The duty enjoined in our text is one of the first perhaps,' of which human nature is capable. "Children obey your parents "in all things, for this is well pleafing o the Lord." Parents are among the earliest objects of a child's knowledge and attention; he becomes fooneft acquainted with them, looks to them with a fond affection, and feems to expect fupport and protection from them, leans upon and repofes confidence in them. Thus nature dictates the first lines of filial duty, even before a due fenfe of the connection is formed. When a child is fomewhat grown, acquired a few ideas, and arrived at fome measure of understanding, he must begin to be fenfible of the obligations he is under to his parents. When he can confider their tender and difinterested affection, their inceffant care and labour, in
nurfing, educating, and providing for them, during that state in which he had neither difcretion or ftrength to provide for himself, the feelings of his own heart will declare to him, that he owes to them many peculiar duties. The facred oracles of God dwell much upon the dutifulness of children to parents, and greatly exhibit in ftrong colourings the angry displeasure of heaven against the refractory and difobedient. Peradventure no text more comprehenfive of this relative obligation, than the one selected for the subject of this discourse. When the Holy Spirit expreffes fummarily the duties of children to their parents, the term obedience is generally employed. “Children obey your parents in the Lord for this is right." The word obedience must be taken in the most extensive latitude, comprising every thing contained in the term dutifulness. "Children be dutiful to your parents in all things, for this is "well pleafing to God." They muft in all things be dutiful; not merely in fome things or fuch as they pleafe, which is the unhappy cafe with too many froward children, but in every matter commanded by the parent, which is not plainly contrary to the will of God. When parents are fo foolish or wicked, as to issue orders of this nature, then God is to be obeyed rather than man. No other filial disobedience is excufable from fin but this. But when the child fweetly and readily performs his duty in all things, it is well pleasing unto the Lord. Not only pleafing, but well pleafing unto him. It is a thing agreeable to the mind of heaven, and most ac ceptable to the Moft High.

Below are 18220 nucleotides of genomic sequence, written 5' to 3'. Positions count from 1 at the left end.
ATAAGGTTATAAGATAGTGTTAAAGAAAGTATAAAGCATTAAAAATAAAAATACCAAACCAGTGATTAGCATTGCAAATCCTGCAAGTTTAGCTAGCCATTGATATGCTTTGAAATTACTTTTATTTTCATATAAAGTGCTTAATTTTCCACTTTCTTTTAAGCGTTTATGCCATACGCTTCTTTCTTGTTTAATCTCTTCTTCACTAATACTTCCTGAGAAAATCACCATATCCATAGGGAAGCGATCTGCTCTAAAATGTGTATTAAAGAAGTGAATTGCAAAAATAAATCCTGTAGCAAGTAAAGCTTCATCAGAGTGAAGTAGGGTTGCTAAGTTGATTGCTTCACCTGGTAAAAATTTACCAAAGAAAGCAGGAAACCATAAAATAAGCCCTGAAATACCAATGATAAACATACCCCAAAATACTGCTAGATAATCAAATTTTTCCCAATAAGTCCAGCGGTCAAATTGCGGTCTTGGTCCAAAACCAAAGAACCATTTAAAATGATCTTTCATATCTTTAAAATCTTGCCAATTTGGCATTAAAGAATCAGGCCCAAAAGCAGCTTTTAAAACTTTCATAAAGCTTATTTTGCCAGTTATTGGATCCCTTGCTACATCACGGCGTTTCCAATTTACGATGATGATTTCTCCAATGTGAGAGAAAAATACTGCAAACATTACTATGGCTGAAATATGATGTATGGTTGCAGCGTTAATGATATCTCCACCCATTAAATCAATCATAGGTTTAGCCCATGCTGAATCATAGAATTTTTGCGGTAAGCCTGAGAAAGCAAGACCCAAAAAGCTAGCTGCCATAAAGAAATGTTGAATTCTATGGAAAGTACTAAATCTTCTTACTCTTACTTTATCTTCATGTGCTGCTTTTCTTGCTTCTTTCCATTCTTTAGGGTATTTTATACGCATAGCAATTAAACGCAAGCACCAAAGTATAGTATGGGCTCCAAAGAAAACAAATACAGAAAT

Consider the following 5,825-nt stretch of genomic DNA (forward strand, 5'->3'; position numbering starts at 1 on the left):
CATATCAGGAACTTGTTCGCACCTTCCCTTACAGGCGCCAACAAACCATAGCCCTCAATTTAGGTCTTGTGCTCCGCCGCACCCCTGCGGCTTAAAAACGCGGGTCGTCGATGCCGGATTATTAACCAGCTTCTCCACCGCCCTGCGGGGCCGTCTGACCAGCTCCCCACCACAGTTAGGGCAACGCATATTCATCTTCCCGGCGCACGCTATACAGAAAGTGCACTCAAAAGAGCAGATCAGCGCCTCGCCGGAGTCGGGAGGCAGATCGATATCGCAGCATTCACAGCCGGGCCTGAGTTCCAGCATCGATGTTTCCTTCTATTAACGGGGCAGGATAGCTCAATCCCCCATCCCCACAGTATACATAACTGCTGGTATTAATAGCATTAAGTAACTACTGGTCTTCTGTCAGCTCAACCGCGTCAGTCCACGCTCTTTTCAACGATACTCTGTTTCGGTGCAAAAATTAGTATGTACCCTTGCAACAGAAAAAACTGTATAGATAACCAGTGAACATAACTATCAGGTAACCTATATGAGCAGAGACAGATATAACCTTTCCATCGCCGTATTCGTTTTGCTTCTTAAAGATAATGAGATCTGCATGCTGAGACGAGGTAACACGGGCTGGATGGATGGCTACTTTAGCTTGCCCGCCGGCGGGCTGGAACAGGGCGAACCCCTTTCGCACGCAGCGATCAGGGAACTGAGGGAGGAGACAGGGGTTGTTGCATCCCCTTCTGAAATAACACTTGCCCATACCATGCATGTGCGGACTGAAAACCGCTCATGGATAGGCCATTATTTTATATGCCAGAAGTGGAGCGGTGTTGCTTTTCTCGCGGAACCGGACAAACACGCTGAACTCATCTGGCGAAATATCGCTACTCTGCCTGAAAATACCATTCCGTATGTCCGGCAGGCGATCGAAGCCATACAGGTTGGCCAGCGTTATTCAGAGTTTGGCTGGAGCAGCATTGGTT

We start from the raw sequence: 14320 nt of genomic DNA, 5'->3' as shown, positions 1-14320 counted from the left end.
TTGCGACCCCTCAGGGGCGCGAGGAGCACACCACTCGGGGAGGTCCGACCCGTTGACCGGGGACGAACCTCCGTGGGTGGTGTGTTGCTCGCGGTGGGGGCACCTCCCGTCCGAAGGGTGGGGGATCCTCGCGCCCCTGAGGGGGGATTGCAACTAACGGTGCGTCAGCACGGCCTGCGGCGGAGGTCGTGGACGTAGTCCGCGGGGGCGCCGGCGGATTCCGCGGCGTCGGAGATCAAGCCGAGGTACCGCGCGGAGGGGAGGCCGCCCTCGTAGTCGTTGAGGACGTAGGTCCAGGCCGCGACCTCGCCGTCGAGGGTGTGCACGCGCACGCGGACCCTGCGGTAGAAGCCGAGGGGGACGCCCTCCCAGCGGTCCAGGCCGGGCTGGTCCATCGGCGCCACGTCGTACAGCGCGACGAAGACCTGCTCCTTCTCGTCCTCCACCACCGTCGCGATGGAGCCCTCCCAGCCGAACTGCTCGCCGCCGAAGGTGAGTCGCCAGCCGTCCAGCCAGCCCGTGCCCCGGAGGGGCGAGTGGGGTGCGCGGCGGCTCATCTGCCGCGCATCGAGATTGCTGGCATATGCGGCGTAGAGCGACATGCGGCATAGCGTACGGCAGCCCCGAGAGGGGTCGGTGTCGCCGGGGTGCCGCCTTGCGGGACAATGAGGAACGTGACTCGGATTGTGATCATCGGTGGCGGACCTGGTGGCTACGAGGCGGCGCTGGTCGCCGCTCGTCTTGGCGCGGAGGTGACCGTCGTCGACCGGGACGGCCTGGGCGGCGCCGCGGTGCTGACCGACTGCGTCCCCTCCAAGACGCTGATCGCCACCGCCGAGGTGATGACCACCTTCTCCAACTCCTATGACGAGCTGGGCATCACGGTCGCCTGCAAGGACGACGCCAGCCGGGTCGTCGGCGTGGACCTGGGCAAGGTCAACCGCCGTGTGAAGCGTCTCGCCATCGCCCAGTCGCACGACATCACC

When God commands children to be dutiful to their parents, and they comply with the requifition, they not only obey their parents, but God; not only are they pleasing to their fathers according to the flesh, but well pleafing to the Father of their immortal fpirits. Hence this dutifulness hath a peculiar promife annexed to it. "Honor thy father and thy mo"ther, which is the first commandment with promife, that it M